Thoughts on the Physicality of Christianity

I was in Michigan over the weekend for Last Day of Unleavened Bread and the Sabbath, heard some thought-provoking messages, and had some interesting discussions. One of these messages (and related discussion) touched on the role physical actions play in our Christian walk.

By itself the message I heard  would have prompted many thoughts on the subject, but taken together with a book I’ve been reading it’s quite a chunk of spiritual meat to chew on. I’ll probably write more about this topic when I’m not functioning on ~5 hours sleep and a chocolate hangover, but those are my thoughts right now.

Blocking the Light?

In the message I’m referencing, the speaker talked about Passover symbols (foot washing, bread, and wine) and said “the physical acts are irrelevant” but we keep them because they’re good reminders. That wrinkled my eyebrows a bit, but I thought I’d keep an open mind and hang in there to see where this went.

It went to Colossians 2:16-17: “So let no one judge you in food or in drink, or regarding a festival or a new moon or sabbaths, which are a shadow of things to come, but the substance is of Christ.” He took this and defined shadow as the absence of light, and then called the holy days that we were gathered to keep “blocked light.” The next place he took the analogy was back to the Passover, asking, “Why would Jesus partake of a shadow that’s blocking the light?” The message then jumped to saying that since “He wouldn’t do something like that” the words must function on another level, as in Luke 22:18 referring to our communion with the kingdom of God inside us today rather than an actual event in the future.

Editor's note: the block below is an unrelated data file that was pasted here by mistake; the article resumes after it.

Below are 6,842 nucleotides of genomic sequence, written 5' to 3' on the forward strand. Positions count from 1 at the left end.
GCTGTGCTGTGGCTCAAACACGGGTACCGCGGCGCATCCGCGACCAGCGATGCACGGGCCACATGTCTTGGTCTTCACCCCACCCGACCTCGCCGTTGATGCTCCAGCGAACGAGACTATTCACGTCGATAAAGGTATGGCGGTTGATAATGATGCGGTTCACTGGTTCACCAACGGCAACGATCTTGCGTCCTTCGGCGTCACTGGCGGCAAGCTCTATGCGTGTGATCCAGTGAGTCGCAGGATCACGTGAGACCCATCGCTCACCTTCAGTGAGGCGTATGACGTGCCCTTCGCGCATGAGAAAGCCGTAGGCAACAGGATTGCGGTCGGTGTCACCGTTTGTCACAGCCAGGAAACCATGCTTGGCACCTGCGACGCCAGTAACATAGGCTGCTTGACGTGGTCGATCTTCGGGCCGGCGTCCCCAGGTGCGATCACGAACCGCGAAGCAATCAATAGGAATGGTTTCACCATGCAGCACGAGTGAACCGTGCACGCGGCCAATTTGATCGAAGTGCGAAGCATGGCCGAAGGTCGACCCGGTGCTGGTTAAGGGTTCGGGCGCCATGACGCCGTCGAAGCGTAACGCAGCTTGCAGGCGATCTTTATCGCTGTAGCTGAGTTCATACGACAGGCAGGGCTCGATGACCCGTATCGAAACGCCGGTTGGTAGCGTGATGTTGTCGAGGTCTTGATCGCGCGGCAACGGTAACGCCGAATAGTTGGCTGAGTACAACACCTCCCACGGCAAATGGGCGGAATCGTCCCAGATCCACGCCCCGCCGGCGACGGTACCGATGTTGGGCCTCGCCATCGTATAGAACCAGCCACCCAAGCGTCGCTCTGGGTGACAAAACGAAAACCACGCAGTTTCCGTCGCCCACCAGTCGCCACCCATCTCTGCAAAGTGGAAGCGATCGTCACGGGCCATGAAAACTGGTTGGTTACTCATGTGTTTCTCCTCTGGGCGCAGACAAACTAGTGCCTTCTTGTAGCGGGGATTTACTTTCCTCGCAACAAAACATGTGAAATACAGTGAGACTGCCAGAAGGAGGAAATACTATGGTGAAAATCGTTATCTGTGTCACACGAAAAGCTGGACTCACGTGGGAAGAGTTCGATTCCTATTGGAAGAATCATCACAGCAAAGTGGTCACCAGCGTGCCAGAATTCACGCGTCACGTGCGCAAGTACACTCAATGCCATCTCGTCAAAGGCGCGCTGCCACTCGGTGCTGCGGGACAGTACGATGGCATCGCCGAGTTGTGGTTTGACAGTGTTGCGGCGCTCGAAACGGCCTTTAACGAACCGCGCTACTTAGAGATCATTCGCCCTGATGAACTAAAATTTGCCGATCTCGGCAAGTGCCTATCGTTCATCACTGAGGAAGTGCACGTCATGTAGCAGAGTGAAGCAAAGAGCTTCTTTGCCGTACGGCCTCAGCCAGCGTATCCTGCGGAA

“Shadows” by pwjamro, CC BY via Flickr

Obviously I’ve oversimplified his points, but you get the basics of what I want to cover. The crux of his message rested on the idea that “the physical acts are irrelevant.” That led to talking the implication that because holy days, sabbaths, etc. are described as “shadows” they may distract us from living in the Light. But the word for “shadow” in the Greek can mean two different things, much like it can in English. You have the physical absence of light in the sense of “darkness and gloom,” and you have the metaphorical sense. For the Greek word skia (G4639), that means a foreshadowing of a full and perfect image not yet seen clearly. You have to infer the meaning from context. And when the context is discussing Sabbaths that are a key part of God’s covenants and saying that they point to Christ, I have to go with the metaphorical meaning as most likely.

Embodied Liturgy